I received this via email today (thanks Mike-o-saurus). I don't know who the author is, but it struck a chord with me, as I'm often referring to life before "the disposable age" as a sustainable time we can learn a lot from. And you know it is only 2 generations ago. We have not 'devolved' so far that we can's return there.
The Green Thing - Author unknown
In the line at the supermarket, the cashier told the older woman that she should bring her own grocery bag because plastic bags weren't good for the environment.
The woman apologized to her and explained, "We didn't have the green thing back in my day." The clerk responded, "That's our problem today. The former generation did not care enough to save our environment."
She was right, that generation didn't have the green thing in its day.
Back then, they returned their milk bottles, soft drink bottles and beer bottles to the shop. The shop sent them back to the factory to be washed and sterilized and refilled, so it could use the same bottles over and over. They were recycled.
But they didn't have the green thing back in that customer's day.
In her day, they walked up stairs, because they didn't have an escalator in every store and office building. They walked to the grocery store and didn't climb into a 300-horsepower machine every time they had to go two blocks.
But she was right. They didn't have the green thing in her day.
Back then, they washed the baby's nappies because they didn't have the throw-away kind.. They dried clothes on a line, not in a 220 volt energy gobbling machine - wind and solar power really did dry the clothes.
Kids got hand-me-down clothes from their brothers or sisters, not always brand-new clothing.
But that old lady is right; they didn't have the green thing back in her day.
Back then, they had one TV, or radio, in the house - not a TV in every room. And the TV had a small screen the size of a handkerchief, not a screen the size of a cricket pitch. In the kitchen, they blended and stirred by hand because they didn't have electric machines to do everything for you. When they packaged a fragile item to send in the mail, they used a wadded up old newspaper to cushion it, not Styrofoam or plastic bubble wrap. They didn't have air conditioning or electric stoves with self cleaning ovens. They didn't have battery operated toys, computers, or telephones.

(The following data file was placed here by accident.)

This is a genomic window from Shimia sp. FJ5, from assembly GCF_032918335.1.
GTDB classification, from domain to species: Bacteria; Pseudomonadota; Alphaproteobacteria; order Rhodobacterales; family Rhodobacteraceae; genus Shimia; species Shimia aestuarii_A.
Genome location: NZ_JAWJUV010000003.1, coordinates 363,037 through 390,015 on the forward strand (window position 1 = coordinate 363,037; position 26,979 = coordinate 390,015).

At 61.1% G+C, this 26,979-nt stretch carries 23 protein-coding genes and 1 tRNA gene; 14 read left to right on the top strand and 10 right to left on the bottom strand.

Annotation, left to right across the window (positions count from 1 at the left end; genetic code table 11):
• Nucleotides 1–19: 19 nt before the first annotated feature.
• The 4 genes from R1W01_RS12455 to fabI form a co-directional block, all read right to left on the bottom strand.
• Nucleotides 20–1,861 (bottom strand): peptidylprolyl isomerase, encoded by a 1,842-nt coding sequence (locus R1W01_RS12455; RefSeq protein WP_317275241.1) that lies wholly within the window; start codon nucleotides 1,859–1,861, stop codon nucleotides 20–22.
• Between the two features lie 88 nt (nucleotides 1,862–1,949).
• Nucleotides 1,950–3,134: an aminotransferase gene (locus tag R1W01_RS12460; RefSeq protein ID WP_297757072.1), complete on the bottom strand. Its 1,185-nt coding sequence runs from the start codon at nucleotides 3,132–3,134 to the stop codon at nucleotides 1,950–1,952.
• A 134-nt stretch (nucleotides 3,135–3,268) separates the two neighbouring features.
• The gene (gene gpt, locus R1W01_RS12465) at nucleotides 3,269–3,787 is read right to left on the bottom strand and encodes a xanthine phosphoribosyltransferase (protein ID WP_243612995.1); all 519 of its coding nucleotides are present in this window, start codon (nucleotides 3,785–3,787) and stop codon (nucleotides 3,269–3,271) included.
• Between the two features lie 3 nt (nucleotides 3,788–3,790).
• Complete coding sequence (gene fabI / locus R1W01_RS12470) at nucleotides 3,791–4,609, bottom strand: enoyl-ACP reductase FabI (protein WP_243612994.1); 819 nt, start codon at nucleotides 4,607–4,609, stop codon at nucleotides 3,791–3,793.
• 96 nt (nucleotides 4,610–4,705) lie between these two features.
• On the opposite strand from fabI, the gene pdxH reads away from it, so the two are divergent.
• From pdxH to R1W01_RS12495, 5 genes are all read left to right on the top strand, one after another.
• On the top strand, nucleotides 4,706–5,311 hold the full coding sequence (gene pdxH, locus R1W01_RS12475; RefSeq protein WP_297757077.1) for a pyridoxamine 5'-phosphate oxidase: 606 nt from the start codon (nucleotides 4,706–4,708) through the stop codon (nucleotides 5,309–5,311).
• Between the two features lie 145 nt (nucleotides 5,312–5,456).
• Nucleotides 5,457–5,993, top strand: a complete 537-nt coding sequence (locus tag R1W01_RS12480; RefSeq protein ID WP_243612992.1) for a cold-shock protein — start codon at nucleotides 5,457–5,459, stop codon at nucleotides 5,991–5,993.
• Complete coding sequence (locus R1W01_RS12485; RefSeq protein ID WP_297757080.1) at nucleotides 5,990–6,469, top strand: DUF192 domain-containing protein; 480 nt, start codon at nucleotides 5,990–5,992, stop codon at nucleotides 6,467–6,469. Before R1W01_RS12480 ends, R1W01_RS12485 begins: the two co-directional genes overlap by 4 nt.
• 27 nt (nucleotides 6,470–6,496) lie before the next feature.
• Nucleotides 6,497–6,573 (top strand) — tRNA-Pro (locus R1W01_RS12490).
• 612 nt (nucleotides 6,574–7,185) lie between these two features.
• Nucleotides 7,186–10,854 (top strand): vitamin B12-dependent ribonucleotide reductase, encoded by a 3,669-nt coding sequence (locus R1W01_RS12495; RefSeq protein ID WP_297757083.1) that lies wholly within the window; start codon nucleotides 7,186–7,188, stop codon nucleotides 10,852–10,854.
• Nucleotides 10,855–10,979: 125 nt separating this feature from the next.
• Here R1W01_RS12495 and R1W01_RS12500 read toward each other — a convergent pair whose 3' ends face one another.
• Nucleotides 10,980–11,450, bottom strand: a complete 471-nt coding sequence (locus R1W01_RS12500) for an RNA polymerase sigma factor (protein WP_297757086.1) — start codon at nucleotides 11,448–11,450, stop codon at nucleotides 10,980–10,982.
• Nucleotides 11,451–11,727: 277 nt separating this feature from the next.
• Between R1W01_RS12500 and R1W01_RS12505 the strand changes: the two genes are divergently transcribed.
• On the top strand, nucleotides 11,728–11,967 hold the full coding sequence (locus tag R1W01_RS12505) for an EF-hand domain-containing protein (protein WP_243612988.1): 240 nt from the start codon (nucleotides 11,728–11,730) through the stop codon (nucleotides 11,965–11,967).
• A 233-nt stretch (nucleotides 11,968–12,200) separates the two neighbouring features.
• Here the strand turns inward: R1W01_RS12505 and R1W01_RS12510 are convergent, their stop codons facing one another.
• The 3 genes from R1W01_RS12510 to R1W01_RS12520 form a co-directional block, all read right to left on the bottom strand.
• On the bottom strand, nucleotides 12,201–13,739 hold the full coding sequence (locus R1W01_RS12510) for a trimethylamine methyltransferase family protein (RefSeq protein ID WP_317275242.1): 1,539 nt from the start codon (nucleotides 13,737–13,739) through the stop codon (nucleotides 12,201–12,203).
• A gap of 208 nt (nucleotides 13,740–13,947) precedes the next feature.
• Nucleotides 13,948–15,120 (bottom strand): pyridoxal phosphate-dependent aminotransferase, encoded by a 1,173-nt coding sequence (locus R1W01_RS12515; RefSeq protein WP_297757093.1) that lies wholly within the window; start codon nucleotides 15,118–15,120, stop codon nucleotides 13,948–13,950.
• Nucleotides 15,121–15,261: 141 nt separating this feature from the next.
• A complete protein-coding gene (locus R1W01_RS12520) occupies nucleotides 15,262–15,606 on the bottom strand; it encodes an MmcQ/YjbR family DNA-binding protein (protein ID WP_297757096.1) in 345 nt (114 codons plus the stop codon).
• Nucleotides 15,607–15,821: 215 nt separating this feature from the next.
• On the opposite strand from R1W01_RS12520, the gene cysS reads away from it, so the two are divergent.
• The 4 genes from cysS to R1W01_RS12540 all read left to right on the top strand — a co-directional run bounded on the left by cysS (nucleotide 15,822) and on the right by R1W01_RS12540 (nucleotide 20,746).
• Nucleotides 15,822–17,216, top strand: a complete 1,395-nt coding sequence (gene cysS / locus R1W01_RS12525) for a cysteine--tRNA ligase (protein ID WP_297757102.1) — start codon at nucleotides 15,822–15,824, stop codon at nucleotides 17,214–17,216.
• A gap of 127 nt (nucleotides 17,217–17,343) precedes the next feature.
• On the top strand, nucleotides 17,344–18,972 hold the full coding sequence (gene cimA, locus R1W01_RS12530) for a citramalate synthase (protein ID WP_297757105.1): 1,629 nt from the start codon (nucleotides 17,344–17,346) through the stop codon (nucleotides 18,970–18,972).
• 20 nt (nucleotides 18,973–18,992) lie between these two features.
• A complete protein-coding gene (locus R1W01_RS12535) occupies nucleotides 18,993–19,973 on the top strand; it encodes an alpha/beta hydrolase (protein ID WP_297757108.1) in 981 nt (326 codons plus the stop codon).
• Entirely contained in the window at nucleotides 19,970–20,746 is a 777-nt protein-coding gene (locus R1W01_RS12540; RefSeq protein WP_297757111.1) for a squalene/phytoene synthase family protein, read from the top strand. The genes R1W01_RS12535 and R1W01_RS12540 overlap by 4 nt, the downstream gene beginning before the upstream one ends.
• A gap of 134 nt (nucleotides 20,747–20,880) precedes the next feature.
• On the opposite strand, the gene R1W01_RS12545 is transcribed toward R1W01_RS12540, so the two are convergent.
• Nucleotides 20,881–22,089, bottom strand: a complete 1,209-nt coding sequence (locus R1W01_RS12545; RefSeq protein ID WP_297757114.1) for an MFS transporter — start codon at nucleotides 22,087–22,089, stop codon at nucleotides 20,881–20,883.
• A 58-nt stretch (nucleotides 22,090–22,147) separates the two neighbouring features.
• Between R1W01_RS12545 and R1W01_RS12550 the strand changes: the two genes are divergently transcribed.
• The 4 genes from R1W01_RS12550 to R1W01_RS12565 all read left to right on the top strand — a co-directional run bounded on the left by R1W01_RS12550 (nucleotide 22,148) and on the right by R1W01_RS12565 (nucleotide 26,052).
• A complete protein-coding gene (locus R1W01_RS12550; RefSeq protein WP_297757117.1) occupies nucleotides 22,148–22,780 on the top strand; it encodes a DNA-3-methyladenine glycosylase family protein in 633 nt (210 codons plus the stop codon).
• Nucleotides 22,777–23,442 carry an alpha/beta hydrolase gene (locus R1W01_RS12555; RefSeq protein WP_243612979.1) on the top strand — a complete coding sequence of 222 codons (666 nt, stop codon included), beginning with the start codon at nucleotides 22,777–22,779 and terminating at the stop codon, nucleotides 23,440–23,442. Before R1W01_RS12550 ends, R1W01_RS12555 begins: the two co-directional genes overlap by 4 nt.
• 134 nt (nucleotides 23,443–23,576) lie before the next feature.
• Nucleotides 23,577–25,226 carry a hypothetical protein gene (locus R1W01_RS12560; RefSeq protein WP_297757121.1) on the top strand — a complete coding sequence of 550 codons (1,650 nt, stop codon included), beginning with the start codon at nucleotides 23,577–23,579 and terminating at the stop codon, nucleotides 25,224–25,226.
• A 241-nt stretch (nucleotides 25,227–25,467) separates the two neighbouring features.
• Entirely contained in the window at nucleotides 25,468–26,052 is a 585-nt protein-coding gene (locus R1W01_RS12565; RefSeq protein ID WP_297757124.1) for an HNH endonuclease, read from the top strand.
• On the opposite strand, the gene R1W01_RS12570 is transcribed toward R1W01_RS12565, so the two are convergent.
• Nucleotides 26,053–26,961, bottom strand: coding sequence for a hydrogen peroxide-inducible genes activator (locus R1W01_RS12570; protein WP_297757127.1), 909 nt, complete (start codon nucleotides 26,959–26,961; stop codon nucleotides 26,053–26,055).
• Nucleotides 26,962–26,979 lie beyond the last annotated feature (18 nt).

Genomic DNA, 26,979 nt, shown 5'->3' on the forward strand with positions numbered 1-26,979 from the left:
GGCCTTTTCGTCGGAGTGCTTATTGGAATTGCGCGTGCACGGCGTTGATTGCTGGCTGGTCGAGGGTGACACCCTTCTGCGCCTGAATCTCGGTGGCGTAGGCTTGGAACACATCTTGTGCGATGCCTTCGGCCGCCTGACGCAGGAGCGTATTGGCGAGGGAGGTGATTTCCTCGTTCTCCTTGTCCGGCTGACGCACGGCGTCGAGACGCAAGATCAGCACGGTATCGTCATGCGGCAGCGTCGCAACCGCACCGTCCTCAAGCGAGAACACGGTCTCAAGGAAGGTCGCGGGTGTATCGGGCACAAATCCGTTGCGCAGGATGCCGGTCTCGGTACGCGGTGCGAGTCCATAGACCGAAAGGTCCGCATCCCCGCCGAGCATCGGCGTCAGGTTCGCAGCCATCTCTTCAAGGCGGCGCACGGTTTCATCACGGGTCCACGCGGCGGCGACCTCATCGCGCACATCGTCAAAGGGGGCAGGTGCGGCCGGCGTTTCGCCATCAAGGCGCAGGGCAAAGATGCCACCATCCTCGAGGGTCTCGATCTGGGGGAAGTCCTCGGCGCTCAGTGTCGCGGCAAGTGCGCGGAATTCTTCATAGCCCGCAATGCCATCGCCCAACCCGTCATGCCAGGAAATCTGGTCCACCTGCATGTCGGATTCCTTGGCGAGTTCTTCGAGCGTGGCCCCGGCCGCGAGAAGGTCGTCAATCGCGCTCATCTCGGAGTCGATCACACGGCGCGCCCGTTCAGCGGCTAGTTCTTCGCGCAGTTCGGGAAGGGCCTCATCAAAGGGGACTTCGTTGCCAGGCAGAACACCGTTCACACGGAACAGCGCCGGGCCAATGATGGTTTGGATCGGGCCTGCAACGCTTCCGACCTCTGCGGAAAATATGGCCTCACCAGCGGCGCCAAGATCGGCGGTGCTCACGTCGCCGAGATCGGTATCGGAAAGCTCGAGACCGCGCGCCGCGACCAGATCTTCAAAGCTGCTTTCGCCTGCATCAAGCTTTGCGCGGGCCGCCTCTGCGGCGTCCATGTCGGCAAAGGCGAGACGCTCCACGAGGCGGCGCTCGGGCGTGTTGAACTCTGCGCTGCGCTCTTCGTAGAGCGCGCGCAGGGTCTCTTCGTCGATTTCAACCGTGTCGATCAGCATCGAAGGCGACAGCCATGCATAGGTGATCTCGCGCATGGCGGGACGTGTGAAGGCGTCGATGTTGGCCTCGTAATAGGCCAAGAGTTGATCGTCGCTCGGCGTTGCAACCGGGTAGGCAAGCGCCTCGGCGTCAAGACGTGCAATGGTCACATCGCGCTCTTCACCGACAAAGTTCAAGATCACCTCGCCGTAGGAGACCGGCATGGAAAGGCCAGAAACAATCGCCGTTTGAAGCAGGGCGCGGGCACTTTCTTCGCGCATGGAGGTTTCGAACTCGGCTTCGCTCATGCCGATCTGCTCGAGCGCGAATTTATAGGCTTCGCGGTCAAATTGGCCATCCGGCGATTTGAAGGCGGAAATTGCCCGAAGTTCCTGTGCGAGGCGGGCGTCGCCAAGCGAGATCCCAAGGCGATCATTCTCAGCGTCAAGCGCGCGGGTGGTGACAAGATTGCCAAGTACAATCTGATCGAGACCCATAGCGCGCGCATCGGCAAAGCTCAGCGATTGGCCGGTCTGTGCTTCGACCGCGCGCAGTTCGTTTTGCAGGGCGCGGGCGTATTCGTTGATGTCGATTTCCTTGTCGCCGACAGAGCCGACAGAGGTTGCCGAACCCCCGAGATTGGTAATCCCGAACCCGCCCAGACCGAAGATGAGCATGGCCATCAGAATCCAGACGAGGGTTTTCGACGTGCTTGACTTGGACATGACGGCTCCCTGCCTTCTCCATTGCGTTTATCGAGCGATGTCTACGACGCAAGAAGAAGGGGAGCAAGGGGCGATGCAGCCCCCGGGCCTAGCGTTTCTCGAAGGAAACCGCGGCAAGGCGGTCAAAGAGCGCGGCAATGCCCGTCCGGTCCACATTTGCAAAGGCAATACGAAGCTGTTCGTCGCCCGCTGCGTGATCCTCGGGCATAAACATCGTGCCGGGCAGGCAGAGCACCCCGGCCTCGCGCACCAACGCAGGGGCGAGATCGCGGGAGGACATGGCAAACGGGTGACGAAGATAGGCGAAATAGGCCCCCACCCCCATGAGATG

Back then, they didn't fire up an engine and burn fuel just to cut the lawn. They used a push mower that ran on human power. They used hand operated clippers to trim the shrubs. They exercised by working so they didn't need to go to a health club to run on treadmills that operate on electricity.
But she's right; they didn't have the green thing back then.
They drank from a glass filled from the tap when they were thirsty instead of using a plastic bottle every time they had a drink of water. They refilled their writing pens with ink instead of buying a new pen, and they replaced the razor blades in a razor instead of throwing away the whole razor just because the blade got dull.
But they didn't have the green thing back then.
Back then, people walked or took the bus and kids rode their bikes to school or rode the school bus instead of turning their mums into a 24-hour taxi service. They had one electrical outlet in a room, not an entire bank of sockets to power a dozen appliances. And they didn't need a computerized gadget to receive a signal beamed from satellites 2,000 miles out in space in order to find the nearest pizza joint.
But isn't it sad the current generation laments how wasteful the old folks were just because they didn't have the green thing back then?
A nature loving professional sharing ideas to do good in the world.